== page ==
SOUTHAMPTON, ENGLAND - Sunday, February 11, 2018: Liverpool's Mohamed Salah celebrates scoring the second goal during the FA Premier League match between Southampton FC and Liverpool FC at St. Mary's Stadium. (Pic by David Rawcliffe/Propaganda)

THE game is about the second goal.

The second goal tells us everything about the game and about these two teams and where they are right now.

It is a goal Southampton never score. It is a goal Liverpool score all the time. Or a goal it feels like we score all the time. It’s a goal of quality and astonishing cutting edge, a goal opening up an opposition and touching the sky.

Southampton had been half decent, had had a tidy enough first half after conceding and had pressured Liverpool. Loris Karius made some smart saves, a clean sheet he can take home with him and be proud of. Yet Liverpool never felt genuinely in danger because Southampton didn’t believe, didn’t back themselves. They knew they couldn’t touch the skies.

Liverpool never actually play that well, they don’t have 10 brilliant sustained minutes in the game but that doesn’t matter because they have 10 brilliant sustained seconds which takes the game away from Southampton. It’s a stark reminder that we are allowed to win 2-0, perhaps even 1-0 because we have those players who lighten a drab game.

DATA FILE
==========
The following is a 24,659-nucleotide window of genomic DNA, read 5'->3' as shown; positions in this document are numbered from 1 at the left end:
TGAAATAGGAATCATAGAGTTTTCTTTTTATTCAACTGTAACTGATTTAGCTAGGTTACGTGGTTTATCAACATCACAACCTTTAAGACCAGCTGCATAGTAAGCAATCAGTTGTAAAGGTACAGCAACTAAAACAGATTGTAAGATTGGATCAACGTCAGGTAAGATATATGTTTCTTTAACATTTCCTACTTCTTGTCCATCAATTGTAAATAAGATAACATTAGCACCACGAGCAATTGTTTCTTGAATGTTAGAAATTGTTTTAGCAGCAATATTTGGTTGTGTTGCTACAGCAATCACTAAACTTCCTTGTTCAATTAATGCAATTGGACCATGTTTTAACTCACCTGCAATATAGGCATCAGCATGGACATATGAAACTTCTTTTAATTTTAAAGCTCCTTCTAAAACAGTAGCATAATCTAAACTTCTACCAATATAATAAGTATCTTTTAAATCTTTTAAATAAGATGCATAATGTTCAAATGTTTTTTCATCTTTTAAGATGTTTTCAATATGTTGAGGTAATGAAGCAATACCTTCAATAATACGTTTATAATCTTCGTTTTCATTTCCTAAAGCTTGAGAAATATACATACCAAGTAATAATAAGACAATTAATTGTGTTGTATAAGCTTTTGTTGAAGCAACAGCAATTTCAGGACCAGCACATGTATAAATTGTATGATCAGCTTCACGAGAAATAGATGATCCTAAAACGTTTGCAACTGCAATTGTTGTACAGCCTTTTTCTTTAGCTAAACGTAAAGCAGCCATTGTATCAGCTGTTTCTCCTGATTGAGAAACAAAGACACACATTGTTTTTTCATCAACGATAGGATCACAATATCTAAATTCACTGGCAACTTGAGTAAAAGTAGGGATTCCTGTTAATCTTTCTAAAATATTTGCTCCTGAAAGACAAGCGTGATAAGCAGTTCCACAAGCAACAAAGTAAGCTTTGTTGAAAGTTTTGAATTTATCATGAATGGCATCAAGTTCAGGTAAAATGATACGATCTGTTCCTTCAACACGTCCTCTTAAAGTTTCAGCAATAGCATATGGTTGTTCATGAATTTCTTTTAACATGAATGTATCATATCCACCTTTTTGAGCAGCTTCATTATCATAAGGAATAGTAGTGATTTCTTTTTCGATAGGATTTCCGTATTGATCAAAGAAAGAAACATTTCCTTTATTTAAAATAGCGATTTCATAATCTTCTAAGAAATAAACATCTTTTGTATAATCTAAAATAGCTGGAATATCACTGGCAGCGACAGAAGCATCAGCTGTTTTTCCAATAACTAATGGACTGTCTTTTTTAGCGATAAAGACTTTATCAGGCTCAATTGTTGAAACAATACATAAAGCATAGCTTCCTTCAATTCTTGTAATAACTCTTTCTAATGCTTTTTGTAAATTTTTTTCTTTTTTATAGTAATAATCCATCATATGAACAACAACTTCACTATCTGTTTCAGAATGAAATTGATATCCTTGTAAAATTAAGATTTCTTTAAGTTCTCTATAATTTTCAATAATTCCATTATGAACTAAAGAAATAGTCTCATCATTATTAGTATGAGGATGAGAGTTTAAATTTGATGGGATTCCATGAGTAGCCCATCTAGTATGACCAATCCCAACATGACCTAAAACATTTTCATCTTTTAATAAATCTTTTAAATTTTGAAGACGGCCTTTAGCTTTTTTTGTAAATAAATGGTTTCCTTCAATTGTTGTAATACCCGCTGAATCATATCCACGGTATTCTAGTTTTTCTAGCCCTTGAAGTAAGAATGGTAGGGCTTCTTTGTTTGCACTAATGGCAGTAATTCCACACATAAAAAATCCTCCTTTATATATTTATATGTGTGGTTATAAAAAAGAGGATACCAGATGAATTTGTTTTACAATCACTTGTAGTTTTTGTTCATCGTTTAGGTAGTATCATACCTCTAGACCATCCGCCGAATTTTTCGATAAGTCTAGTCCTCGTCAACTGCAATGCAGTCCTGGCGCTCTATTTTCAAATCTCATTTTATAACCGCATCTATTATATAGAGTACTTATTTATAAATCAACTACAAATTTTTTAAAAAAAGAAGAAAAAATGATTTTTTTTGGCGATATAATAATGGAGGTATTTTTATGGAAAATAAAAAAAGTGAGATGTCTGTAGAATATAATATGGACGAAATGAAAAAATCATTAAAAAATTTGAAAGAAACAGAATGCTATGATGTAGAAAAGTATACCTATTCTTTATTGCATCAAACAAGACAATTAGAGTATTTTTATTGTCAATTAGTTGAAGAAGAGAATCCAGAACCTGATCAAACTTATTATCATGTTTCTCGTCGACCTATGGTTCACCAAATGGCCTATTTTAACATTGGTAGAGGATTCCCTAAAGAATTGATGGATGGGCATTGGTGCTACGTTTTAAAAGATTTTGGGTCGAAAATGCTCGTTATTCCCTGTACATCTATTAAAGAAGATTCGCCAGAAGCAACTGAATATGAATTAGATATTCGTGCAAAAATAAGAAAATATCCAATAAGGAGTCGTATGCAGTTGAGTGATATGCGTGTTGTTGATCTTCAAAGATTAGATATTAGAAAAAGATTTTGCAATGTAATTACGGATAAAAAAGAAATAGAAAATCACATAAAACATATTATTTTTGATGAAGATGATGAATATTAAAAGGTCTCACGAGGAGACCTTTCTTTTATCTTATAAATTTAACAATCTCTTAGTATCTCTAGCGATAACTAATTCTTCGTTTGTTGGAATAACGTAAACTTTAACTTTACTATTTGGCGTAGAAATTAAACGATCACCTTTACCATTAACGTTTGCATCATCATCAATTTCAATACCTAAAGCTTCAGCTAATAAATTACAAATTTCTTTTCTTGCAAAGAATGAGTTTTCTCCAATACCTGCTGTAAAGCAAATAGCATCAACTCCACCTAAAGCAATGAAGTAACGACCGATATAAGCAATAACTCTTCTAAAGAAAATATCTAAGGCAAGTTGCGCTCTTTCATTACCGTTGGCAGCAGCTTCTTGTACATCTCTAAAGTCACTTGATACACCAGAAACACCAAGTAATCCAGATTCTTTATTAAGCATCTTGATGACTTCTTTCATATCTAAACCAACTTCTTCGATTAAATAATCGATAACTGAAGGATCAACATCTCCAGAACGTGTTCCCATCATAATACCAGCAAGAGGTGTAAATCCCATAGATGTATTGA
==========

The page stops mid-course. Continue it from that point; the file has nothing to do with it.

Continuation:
Southampton are a very sane side. They accepted their plight meekly in the second half. They knew they were outgunned and so never properly attempted an assault on Liverpool’s goal. I love these sides accepting the inevitable.

On and off the pitch, Southampton have become victims of accepting the superiority of Liverpool. They know we are the bigger, better side. The attitude around Virgil van Dijk makes more sense watching this game. The closest Southampton have come to landing one on Liverpool this season was in the summer.

SOUTHAMPTON, ENGLAND - Sunday, February 11, 2018: Liverpool's manager Jürgen Klopp and Virgil van Dijk after the FA Premier League match between Southampton FC and Liverpool FC at St. Mary's Stadium. (Pic by David Rawcliffe/Propaganda)

Liverpool’s players all worked hard. At times the ball moved too slowly, at times they sat in but there was graft everywhere, the work rate of winners, and winners they were. Slowly but surely, Liverpool were first to not everything but first to enough.

Sadio Mane had his best game for a while. The end product wasn’t quite there but he was continually involved. Gini Wijnaldum impressed in midfield, better for his rest, eager to be involved. Van Dijk enjoyed himself, defending there to be done. They tried to target Trent Alexander-Arnold and found themselves against a footballer who is becoming a stout defender. They got in occasionally, they will, they are good players but they aren’t great.

This Liverpool side now finds itself two points behind Manchester United and ahead of Chelsea and Tottenham. There is the idea of the chase in both directions. We should be looking only upwards. We should be demonstrating that we are the best of the rest and we should be putting a marker down.

You know the marker, you know what the marker is. The marker is what we can do up top, how we can take a game away.

It’s a Roberto Firmino backheel. It’s a no-nonsense finish from Mo Salah. It’s everything you need, everything Liverpool need.

Porto next. This is the business end.

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Pics: David Rawcliffe-Propaganda Photo

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